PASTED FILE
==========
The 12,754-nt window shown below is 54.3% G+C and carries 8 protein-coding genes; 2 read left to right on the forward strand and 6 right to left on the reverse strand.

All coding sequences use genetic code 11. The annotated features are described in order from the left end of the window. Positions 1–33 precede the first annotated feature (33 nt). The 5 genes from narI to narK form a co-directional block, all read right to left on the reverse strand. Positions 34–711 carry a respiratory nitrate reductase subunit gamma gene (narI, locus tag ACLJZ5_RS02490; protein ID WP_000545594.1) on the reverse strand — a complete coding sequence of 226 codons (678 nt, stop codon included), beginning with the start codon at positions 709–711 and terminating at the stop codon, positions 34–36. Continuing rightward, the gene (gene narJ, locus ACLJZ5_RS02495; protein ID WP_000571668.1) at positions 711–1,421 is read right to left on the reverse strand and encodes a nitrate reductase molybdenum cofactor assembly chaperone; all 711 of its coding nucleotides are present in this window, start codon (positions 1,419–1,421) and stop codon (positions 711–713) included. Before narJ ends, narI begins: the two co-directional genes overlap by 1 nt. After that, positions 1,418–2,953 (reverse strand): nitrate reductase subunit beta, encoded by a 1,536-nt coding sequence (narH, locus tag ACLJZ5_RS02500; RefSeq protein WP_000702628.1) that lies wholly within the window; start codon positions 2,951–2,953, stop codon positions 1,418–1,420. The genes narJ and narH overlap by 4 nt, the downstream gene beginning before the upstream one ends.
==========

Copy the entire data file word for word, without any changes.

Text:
The 12,754-nt window shown below is 54.3% G+C and carries 8 protein-coding genes; 2 read left to right on the forward strand and 6 right to left on the reverse strand.

All coding sequences use genetic code 11. The annotated features are described in order from the left end of the window. Positions 1–33 precede the first annotated feature (33 nt). The 5 genes from narI to narK form a co-directional block, all read right to left on the reverse strand. Positions 34–711 carry a respiratory nitrate reductase subunit gamma gene (narI, locus tag ACLJZ5_RS02490; protein ID WP_000545594.1) on the reverse strand — a complete coding sequence of 226 codons (678 nt, stop codon included), beginning with the start codon at positions 709–711 and terminating at the stop codon, positions 34–36. Continuing rightward, the gene (gene narJ, locus ACLJZ5_RS02495; protein ID WP_000571668.1) at positions 711–1,421 is read right to left on the reverse strand and encodes a nitrate reductase molybdenum cofactor assembly chaperone; all 711 of its coding nucleotides are present in this window, start codon (positions 1,419–1,421) and stop codon (positions 711–713) included. Before narJ ends, narI begins: the two co-directional genes overlap by 1 nt. After that, positions 1,418–2,953 (reverse strand): nitrate reductase subunit beta, encoded by a 1,536-nt coding sequence (narH, locus tag ACLJZ5_RS02500; RefSeq protein WP_000702628.1) that lies wholly within the window; start codon positions 2,951–2,953, stop codon positions 1,418–1,420. The genes narJ and narH overlap by 4 nt, the downstream gene beginning before the upstream one ends.